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Lecture 8

PSYB20 - Lecture 8 Notes

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Department
Psychology
Course
PSYB32H3
Professor
Diane Mangalindan
Semester
Fall

Description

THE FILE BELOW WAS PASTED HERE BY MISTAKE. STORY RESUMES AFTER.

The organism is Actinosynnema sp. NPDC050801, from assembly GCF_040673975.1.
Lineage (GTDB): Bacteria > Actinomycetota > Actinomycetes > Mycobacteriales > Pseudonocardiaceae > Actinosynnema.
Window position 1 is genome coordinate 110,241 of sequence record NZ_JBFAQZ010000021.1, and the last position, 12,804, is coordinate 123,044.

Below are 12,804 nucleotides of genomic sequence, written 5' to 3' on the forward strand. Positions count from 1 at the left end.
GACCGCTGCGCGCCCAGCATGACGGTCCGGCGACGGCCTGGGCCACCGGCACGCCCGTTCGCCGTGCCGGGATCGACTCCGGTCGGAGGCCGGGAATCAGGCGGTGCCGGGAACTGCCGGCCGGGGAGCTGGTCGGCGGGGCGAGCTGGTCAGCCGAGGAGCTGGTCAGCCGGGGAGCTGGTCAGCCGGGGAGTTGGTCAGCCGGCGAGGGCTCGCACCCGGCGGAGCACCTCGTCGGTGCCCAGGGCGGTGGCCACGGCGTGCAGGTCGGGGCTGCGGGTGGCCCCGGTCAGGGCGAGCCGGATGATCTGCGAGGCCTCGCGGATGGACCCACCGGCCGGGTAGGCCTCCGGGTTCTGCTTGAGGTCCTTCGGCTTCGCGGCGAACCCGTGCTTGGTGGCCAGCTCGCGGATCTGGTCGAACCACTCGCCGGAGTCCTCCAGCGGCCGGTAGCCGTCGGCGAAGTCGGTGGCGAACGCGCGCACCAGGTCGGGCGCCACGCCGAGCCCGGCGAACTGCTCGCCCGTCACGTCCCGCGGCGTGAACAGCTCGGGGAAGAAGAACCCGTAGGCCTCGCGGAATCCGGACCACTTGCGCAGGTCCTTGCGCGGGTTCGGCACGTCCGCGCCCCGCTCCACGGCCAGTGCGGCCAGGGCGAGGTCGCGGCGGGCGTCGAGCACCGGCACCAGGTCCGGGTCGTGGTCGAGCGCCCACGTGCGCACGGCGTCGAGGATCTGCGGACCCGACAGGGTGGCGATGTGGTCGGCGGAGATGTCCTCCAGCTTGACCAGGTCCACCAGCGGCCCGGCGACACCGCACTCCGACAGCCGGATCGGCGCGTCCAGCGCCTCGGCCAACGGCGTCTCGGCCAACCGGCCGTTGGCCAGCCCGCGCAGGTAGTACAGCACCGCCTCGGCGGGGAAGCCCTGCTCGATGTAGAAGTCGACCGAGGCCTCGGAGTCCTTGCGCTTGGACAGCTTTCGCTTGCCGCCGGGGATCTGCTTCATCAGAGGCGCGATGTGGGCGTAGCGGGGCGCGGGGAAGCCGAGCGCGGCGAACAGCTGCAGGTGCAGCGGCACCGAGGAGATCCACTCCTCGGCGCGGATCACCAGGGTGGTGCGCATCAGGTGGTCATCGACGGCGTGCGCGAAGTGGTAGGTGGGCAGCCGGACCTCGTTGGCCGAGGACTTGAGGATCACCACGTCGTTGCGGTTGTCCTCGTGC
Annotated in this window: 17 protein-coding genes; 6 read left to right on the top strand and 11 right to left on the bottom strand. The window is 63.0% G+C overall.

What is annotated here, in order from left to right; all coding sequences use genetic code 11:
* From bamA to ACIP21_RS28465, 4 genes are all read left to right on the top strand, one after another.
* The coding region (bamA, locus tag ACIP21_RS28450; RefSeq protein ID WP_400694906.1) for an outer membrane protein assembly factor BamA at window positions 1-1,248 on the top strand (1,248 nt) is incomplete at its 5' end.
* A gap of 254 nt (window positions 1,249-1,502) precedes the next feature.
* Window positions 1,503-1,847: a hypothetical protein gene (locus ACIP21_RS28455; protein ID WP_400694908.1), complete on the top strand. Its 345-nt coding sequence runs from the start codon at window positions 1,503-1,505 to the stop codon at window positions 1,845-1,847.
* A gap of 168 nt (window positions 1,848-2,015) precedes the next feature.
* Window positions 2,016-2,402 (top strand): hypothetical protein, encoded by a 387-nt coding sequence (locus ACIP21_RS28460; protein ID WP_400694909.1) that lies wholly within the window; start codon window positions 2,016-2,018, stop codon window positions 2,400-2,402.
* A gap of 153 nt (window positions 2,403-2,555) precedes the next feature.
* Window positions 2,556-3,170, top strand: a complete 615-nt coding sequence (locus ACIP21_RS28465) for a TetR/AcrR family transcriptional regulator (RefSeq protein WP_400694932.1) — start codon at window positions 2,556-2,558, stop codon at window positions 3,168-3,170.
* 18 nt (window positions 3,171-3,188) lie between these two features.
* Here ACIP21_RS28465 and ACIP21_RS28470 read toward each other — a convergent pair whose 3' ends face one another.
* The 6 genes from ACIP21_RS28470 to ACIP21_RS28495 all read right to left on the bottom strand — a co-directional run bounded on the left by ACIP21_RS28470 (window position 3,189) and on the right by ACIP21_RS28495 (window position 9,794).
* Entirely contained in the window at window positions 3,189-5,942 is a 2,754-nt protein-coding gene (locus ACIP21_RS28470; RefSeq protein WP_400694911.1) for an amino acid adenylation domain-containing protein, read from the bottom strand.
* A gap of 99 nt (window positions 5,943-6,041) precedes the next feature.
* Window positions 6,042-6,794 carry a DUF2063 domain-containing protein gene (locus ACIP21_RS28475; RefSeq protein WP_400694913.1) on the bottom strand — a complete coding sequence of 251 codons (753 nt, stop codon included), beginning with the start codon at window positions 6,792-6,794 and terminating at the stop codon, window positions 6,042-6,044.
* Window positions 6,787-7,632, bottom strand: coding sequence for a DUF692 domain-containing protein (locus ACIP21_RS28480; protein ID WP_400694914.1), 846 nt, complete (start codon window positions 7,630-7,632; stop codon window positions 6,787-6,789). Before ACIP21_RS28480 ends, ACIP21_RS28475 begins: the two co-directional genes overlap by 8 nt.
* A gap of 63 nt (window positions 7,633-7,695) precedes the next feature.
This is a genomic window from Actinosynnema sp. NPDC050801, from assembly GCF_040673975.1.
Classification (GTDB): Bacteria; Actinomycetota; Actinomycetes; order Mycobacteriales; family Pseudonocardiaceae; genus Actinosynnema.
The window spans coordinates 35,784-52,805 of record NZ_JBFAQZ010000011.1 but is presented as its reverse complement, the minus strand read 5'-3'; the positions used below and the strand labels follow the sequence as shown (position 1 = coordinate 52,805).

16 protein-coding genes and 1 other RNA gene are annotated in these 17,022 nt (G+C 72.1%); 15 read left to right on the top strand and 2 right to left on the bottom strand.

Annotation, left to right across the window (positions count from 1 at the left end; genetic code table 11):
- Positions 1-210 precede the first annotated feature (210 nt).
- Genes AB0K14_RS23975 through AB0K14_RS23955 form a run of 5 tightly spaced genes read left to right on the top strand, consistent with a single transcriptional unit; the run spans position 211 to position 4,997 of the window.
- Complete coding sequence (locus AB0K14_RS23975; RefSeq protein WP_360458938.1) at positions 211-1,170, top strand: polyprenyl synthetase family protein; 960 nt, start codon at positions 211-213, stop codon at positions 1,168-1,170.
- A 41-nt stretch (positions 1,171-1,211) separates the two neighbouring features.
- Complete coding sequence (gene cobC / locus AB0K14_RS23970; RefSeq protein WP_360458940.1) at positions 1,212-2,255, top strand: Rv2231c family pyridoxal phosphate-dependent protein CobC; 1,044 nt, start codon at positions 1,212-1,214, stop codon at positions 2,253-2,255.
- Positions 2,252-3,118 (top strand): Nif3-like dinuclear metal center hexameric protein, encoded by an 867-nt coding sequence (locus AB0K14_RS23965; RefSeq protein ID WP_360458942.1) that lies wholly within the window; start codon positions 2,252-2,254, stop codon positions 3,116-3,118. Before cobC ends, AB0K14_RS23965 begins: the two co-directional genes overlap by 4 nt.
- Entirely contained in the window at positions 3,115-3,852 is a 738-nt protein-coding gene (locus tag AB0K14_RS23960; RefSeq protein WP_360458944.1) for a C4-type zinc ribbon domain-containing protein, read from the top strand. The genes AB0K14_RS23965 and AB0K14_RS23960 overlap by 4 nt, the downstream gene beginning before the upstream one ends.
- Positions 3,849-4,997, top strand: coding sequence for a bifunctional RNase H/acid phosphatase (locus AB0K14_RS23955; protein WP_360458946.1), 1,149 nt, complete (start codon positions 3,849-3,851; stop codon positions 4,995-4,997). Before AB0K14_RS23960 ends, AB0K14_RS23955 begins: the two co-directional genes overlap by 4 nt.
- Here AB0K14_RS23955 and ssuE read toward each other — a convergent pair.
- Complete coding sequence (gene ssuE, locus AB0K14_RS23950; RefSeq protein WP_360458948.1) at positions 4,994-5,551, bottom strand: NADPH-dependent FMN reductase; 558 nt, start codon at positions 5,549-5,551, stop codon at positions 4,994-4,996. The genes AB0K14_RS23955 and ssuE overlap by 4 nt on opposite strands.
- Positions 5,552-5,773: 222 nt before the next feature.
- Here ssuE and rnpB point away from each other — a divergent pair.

PSYB20 - Lecture 8 Lecture 8: Family, Peers, & Play November 13, 2013 OUTLINE  Socialization  Parents and parenting  Siblings  Family unit  Peers  Play WHAT IS SOCIALIZATION? Ensures a child’s standards (behaviour & attitudes) conform as closely as possible to society, so the child is able to function well in it.  Key Aspects: 1) Dynamic and mutual shaping of behaviours and thought. 2) Child plays an important role in shaping standards. 3) Goal: Child functions well as social being. How? Compliance and self regulation BRONFENBRENNER’S ECOLOGICAL SYSTEM  Systems can vary in their impact to development.  Bidirectional and dynamic changes. DEVELOPMENTAL NICHE MODEL (HARKNESS & SUPER, 1994)  Interdependency among systems – changes in one can lead to changes in others, and so on.  Socialization agents are products of socialization themselves.  Socialization is lifelong.  End goal is internalization of standards. FIRST COMES PARENTS… PARENTAL BEHAVIOURS  Control – when extremely controlling, prevents autonomy development. When control is restrained, autonomy development is supported.  Emotionality – when parent is warm and loving, child will likely maintain parent’s approval. When parent is cold and rejecting, loss of approval is not relevant. DIMENSIONS AND STYLES Warmth Control Low High Low Uninvolved Authoritarian High Permissive Authoritative PARENTAL REASONING PERRY ET AL. (1981)  Examined 7-year olds.  Miniature bowling game that involved tokens and donation box.  Three conditions – reasoning provided: 1) Power assertive: “You have to share because it is expected of you...” 2) Inductive: “Sharing would make other people happy…” 3) Neutral appeal: “Give up one of every two tokens received…” PERRY ET AL. (1981): RESULTS 10 5 0 of TokensPower Inductive Neutral Assertive Mean Number Experimental Condition Inductive, other-oriented reasoning produced greatest amount of sharing from children. …THEN COME SIBLINGS SIBLING EFFECT  More relatable than parents.  Resources for learning.  “School of mirrors” THE GOOD  Parent substitutes.  Sibling caretakers (Weisner, 1977).  Moderating effect under stressful events. GASS ET AL. (2007)  Examined whether quality of sibling relationship impacted child adjustment to stressful event.  Sibling relationship; mother-child relationship; child adjustment (internalizing & externalizing behaviours); maternal reports of stressful life events (e.g., illnesses, deaths, separation).  Less likely to exhibit externalizing behaviours (e.g., aggression) with affectionate sibling.  Over and above maternal effect. THE BAD  Sibling conflicts are frequent and emotional (Perlman & Ross, 1997).  Sibling status variables (e.g., gender, birth order) can also impact the conflicts between siblings (Dunn, 1983).  Learn aggression through imitation. THE UGLY  Destructive sibling conflict may play role in development of conduct problems (Garcia et al., 2000).  Sibling rivalry – competition between siblings. SIBLING RIVALRY: IMPORTANT VARIABLES  Change in family dynamics.  Family size.  Sex of siblings.  Age.  Parent-child relationship (Levy, 1934; Pfouts, 1976). FAMILY UNIT How? 1) Family stories – transfer values that are at the heart of the family and family values 2) Family rituals – set the platform with events and traditions that become routines that family engages in Offers a mini window of society. PEERS PEERS  Any individual who is of equal status with respect to certain variables (e.g., age, education, social class).  Friend, colleague, acquaintance.  Offers an equal perspective.  Share common goals and interests, problems and challenges, and
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